American College of Toxicology 2023

November 12-15, 2023 | Orlando, Florida

We look forward to meeting you at the ACT 2023 conference.

Meet us at booth #221

We will be exhibiting our solutions for toxicology studies. With no more pesky wires, a mobile acquisition station, paperless recordings, automated batch analysis, and GLP compliance and/or SEND reporting, our solutions allow you to work smarter.

Snapshot-ECG recordings are the mainstay of cardiovascular toxicity studies owing to their cost-effectiveness and vast amount of reference data. The emkaPACK5 can be configured in a mobile snapshot ECG recording system, where the receiver and PC are wheeled into the subject room for maximum efficiency and flexibility. The mobile system is used in combination with the emkaPACK4G transmitter to obtain snapshot ECG measurements.

emkaPACK4G Jacketed Telemetry

In a jacketed telemetry study, large animals (canine, primate, swine, sheep, other) are equipped with custom-designed clothing and instrumented with the emkaPACK5 transmitter, which wirelessly transmits physiological signals from the ambulatory subjects.

Jacketed telemetry is often considered more sensitive and reproducible than traditional “snapshot” recordings in restrained animals.

An easyTEL+ M2 implant can be added for the acquisition of minimally invasive blood pressure and core temperature. Uniquely adapted to toxicology studies, this implant equipped with a 2F or 4.5F pressure catheter, is intended for subcutaneous placement in small primates or other large animal models. 

rodentPACK Jacketed Telemetry

rodentPACK non-invasive external telemetry eliminates the need for anaesthesia and surgery in rats studies, while achieving high-quality translational physiological outcomes.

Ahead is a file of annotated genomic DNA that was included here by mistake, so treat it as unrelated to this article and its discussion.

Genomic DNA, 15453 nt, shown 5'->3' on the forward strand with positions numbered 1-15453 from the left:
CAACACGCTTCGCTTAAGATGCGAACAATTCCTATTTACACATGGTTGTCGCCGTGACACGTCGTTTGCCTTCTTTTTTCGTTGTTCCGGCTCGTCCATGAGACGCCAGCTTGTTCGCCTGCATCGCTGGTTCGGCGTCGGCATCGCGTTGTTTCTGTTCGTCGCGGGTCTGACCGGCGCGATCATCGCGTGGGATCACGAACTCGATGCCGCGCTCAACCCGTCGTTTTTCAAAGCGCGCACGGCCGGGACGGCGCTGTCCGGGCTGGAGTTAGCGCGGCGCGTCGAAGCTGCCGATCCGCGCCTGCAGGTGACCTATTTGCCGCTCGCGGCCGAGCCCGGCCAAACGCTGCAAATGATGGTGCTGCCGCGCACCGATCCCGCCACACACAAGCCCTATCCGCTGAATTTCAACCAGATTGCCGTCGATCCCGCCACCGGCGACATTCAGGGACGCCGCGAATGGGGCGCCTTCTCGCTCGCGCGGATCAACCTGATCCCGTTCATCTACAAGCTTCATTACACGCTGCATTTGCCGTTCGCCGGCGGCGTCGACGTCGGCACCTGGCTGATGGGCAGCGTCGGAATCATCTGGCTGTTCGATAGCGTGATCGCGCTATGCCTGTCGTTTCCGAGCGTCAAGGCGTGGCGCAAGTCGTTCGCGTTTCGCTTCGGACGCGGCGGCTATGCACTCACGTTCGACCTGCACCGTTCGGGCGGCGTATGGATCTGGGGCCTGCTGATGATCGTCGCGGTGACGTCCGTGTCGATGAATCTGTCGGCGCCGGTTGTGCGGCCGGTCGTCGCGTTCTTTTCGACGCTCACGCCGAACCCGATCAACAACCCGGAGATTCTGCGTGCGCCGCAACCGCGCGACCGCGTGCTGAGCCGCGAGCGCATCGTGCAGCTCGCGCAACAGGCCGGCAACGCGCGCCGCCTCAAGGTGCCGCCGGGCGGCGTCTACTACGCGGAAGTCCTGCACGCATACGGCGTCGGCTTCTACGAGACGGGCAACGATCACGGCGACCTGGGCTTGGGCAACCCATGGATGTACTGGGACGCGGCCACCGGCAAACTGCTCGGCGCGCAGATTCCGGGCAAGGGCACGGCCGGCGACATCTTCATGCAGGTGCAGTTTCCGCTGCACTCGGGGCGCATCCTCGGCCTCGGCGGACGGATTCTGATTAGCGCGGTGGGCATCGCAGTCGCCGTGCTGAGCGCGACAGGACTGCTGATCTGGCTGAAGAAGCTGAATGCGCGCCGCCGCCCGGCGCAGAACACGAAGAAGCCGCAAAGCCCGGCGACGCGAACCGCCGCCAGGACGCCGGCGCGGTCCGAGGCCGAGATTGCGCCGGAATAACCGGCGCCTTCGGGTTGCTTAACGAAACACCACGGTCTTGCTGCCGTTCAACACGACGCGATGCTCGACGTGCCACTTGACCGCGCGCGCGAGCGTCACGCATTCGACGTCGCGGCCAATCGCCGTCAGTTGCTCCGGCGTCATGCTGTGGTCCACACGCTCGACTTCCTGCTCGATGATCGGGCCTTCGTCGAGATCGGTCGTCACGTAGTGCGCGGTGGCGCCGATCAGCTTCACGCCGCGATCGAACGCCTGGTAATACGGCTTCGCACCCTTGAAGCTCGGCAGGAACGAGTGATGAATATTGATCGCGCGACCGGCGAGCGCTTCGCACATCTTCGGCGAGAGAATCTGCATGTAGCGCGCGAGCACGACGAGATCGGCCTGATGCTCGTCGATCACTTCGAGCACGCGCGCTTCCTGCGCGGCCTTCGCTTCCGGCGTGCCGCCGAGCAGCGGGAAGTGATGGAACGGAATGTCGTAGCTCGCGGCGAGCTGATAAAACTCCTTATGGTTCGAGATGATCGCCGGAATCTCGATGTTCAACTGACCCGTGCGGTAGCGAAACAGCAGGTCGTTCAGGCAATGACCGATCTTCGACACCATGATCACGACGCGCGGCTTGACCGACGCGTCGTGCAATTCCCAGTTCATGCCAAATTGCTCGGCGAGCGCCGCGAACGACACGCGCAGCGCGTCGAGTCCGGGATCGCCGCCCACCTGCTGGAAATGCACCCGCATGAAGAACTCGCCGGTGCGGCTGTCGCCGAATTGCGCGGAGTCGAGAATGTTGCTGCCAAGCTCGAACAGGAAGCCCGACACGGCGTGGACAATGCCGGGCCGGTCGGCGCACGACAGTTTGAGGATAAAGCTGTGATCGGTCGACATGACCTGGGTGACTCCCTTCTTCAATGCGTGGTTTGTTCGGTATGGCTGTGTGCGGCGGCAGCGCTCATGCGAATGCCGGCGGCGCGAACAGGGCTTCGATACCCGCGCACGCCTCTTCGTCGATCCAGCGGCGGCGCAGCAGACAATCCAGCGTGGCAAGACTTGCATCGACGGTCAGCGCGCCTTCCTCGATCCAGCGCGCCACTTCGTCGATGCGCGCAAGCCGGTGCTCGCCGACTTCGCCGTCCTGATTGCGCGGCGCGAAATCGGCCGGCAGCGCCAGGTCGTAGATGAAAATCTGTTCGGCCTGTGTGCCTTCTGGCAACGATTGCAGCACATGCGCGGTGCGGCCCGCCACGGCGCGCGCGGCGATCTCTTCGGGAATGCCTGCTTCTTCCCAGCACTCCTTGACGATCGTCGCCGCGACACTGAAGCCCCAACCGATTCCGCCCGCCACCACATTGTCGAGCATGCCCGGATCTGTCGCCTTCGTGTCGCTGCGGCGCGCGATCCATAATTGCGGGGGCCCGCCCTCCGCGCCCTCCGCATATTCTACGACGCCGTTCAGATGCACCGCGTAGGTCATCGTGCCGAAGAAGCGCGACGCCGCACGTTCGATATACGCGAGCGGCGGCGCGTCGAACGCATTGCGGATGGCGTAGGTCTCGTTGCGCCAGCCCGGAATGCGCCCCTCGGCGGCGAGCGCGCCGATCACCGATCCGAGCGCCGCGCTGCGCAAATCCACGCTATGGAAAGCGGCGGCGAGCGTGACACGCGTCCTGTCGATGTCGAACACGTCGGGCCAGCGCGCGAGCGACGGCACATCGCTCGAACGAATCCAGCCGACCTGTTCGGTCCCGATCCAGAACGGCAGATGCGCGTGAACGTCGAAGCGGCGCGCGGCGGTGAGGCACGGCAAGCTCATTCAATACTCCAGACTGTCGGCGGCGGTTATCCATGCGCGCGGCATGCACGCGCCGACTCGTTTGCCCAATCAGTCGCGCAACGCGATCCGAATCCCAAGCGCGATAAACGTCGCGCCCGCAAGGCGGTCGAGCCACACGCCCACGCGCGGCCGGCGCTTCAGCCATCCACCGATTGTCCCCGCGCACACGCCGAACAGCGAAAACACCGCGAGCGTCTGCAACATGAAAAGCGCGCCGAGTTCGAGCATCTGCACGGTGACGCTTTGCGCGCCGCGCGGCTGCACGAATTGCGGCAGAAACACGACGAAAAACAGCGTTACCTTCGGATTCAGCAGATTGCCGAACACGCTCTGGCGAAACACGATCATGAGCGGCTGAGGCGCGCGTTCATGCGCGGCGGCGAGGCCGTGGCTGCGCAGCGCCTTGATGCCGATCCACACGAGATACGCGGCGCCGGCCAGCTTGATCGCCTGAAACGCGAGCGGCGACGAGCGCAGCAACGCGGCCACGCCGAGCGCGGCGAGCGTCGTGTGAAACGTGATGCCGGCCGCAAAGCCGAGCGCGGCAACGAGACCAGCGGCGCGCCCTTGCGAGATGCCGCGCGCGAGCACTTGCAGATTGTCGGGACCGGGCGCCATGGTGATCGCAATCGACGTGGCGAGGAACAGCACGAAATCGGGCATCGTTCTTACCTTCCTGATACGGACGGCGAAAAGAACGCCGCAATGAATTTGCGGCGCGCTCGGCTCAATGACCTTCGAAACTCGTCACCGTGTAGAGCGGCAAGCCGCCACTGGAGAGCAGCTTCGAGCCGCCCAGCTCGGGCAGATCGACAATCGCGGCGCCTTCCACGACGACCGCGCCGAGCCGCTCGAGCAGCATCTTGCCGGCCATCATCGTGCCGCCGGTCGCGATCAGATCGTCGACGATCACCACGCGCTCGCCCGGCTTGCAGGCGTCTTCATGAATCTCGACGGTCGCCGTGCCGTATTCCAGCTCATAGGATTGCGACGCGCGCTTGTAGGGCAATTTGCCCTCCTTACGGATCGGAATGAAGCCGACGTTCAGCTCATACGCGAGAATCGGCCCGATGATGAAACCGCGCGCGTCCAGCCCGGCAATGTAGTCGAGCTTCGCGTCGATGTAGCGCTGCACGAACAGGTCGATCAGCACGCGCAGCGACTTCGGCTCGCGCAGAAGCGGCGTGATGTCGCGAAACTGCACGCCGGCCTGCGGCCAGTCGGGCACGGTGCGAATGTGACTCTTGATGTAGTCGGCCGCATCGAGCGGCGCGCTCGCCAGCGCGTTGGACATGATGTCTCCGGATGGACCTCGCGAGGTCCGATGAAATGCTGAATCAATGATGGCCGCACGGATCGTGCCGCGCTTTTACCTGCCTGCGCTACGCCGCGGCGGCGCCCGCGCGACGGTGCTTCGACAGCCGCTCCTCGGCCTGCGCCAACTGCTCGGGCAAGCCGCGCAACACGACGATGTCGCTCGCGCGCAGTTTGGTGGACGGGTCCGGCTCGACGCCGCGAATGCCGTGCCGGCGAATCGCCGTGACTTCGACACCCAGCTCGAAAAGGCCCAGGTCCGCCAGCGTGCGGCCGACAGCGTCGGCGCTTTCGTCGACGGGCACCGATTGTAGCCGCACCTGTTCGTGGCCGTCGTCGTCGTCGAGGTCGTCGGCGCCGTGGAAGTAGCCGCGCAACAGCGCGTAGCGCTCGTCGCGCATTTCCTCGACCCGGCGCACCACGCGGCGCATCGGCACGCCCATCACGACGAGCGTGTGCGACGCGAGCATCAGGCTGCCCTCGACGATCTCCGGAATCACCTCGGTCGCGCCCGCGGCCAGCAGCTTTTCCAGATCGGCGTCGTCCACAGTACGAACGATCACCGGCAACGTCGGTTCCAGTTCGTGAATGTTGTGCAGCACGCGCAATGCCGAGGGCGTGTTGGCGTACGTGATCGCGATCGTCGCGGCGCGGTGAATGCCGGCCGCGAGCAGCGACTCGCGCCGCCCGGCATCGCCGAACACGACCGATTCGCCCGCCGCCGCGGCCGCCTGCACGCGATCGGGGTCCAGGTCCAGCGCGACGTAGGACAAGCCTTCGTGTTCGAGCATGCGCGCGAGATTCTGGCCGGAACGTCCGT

Using wireless telemetry, confounding effects such as increased stress and mortality are avoided, allowing compliance with the 3R’s principles (Replacement, Reduction, Refinement).

Non-invasive plethysmography techniques such as whole body plethysmography (WBP), double chamber plethysmography (DCP), or head-out plethysmography (HOP) can be used in exploratory toxicology studies to asses the toxicity risk of a candidate drug in conscious animals. This technique provides essential physiological information related to changes in respiratory function measurements such as tidal volume (Vt), respiratory rate (RR) and minute ventilation (MV).

Airway obstruction is one of the leading respiratory difficulties encountered during clinical trials of a drug candidate and although these techniques provide the advantage of assessment of respiratory function measurements, independent of anaesthetic side effects, the drawback is that these techniques do not provide information related to lung mechanics such as airway resistance.

Our Sales team is available for meetings during the conference. Schedule a meeting with us.

By browsing this website, you accept the use of cookies for statistical purposes.

Close Popup
Privacy Settings saved!
Privacy Settings

When you visit any web site, it may store or retrieve information on your browser, mostly in the form of cookies. Control your personal Cookie Services here.

These cookies are set through our site by our advertising partners.

We use Hubspot to monitor our traffic and to help us AB test new features.

Google Adwords
We use Adwords to track our Conversions through Google Clicks.

Google Tag Manager